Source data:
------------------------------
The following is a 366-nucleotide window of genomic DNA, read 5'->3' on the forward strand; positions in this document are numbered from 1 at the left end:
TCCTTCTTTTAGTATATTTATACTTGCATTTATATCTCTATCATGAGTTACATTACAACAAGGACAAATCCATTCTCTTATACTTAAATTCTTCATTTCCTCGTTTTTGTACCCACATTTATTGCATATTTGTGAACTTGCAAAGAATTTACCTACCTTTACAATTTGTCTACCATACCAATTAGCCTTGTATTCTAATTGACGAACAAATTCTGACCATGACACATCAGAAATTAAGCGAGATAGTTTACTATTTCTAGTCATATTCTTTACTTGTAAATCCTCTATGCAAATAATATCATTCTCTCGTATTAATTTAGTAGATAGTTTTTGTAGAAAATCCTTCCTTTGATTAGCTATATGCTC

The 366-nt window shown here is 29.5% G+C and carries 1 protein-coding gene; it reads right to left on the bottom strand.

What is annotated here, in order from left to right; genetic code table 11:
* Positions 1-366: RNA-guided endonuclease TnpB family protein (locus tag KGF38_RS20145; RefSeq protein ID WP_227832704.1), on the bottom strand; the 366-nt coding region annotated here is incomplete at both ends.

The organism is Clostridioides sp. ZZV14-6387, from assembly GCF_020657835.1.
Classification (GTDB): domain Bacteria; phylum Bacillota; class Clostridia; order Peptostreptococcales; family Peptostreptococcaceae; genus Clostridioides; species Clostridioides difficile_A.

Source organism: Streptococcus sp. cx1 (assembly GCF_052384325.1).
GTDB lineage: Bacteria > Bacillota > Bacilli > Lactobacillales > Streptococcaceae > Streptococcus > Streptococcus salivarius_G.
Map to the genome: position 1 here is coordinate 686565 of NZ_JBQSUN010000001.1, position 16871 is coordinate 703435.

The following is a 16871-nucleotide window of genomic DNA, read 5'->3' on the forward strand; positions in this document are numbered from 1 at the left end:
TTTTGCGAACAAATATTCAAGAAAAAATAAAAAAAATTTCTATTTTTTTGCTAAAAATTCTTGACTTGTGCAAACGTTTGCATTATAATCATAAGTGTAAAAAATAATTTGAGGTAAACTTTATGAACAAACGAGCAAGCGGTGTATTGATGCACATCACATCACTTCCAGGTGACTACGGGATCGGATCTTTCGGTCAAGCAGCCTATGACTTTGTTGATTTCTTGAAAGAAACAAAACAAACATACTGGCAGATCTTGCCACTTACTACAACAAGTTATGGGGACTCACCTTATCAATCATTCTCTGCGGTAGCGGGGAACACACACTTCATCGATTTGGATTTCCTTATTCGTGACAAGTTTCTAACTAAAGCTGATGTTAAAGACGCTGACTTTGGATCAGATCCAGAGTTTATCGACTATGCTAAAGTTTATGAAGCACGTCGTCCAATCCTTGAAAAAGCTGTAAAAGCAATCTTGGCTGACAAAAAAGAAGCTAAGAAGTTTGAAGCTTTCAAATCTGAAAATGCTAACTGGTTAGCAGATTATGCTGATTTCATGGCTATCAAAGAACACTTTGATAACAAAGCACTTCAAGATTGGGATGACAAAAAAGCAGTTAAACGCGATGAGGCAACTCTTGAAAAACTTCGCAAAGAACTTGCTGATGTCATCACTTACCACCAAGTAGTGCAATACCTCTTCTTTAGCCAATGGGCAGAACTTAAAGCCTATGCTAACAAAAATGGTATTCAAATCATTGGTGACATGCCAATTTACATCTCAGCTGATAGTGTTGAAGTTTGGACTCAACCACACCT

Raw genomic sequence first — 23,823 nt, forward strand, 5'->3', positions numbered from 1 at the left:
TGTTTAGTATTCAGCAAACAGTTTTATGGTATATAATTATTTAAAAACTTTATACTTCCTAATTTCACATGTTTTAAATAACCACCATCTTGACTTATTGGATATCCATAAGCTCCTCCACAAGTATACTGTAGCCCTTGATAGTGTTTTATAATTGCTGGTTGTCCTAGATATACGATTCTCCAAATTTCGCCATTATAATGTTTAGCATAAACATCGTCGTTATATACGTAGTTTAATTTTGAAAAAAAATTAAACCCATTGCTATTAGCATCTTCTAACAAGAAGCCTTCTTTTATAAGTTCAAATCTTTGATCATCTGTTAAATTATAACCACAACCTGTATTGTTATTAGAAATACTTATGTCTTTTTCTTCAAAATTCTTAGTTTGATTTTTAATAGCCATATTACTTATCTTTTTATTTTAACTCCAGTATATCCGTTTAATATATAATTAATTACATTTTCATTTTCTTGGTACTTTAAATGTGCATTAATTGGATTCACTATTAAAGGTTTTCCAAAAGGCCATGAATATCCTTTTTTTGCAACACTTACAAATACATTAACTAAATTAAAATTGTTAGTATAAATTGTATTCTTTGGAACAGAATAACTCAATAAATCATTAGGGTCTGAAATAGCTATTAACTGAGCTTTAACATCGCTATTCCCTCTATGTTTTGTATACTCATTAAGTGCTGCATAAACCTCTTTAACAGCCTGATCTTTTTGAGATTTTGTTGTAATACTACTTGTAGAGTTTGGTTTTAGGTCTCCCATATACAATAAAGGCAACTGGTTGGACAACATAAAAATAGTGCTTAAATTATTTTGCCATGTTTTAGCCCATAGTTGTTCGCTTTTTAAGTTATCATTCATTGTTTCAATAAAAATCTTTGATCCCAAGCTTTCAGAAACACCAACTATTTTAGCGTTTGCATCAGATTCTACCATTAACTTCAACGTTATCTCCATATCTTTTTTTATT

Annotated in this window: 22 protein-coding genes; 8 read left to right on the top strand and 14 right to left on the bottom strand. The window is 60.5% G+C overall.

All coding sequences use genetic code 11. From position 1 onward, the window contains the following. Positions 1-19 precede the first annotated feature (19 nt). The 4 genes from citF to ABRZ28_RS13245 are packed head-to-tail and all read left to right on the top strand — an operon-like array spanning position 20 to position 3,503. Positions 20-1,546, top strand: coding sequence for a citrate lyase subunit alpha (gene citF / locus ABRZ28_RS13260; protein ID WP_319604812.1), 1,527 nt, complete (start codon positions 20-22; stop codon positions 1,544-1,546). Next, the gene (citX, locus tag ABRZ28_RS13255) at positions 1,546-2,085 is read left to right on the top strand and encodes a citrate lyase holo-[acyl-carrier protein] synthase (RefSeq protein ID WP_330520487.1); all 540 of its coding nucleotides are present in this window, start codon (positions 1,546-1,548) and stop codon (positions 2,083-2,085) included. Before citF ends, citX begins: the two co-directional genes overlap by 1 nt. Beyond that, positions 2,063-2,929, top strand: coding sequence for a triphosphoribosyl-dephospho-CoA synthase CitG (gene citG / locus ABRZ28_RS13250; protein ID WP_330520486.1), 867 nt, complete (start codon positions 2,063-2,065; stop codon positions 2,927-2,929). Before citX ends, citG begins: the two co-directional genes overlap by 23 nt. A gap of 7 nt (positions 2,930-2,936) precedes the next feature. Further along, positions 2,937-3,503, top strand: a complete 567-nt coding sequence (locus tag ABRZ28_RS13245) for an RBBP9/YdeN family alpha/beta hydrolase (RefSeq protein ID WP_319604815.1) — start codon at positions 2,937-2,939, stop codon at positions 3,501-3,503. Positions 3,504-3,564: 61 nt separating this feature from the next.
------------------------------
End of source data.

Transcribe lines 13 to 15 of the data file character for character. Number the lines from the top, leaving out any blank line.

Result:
Raw genomic sequence first — 23,823 nt, forward strand, 5'->3', positions numbered from 1 at the left:
TGTTTAGTATTCAGCAAACAGTTTTATGGTATATAATTATTTAAAAACTTTATACTTCCTAATTTCACATGTTTTAAATAACCACCATCTTGACTTATTGGATATCCATAAGCTCCTCCACAAGTATACTGTAGCCCTTGATAGTGTTTTATAATTGCTGGTTGTCCTAGATATACGATTCTCCAAATTTCGCCATTATAATGTTTAGCATAAACATCGTCGTTATATACGTAGTTTAATTTTGAAAAAAAATTAAACCCATTGCTATTAGCATCTTCTAACAAGAAGCCTTCTTTTATAAGTTCAAATCTTTGATCATCTGTTAAATTATAACCACAACCTGTATTGTTATTAGAAATACTTATGTCTTTTTCTTCAAAATTCTTAGTTTGATTTTTAATAGCCATATTACTTATCTTTTTATTTTAACTCCAGTATATCCGTTTAATATATAATTAATTACATTTTCATTTTCTTGGTACTTTAAATGTGCATTAATTGGATTCACTATTAAAGGTTTTCCAAAAGGCCATGAATATCCTTTTTTTGCAACACTTACAAATACATTAACTAAATTAAAATTGTTAGTATAAATTGTATTCTTTGGAACAGAATAACTCAATAAATCATTAGGGTCTGAAATAGCTATTAACTGAGCTTTAACATCGCTATTCCCTCTATGTTTTGTATACTCATTAAGTGCTGCATAAACCTCTTTAACAGCCTGATCTTTTTGAGATTTTGTTGTAATACTACTTGTAGAGTTTGGTTTTAGGTCTCCCATATACAATAAAGGCAACTGGTTGGACAACATAAAAATAGTGCTTAAATTATTTTGCCATGTTTTAGCCCATAGTTGTTCGCTTTTTAAGTTATCATTCATTGTTTCAATAAAAATCTTTGATCCCAAGCTTTCAGAAACACCAACTATTTTAGCGTTTGCATCAGATTCTACCATTAACTTCAACGTTATCTCCATATCTTTTTTTATT

Annotated in this window: 22 protein-coding genes; 8 read left to right on the top strand and 14 right to left on the bottom strand. The window is 60.5% G+C overall.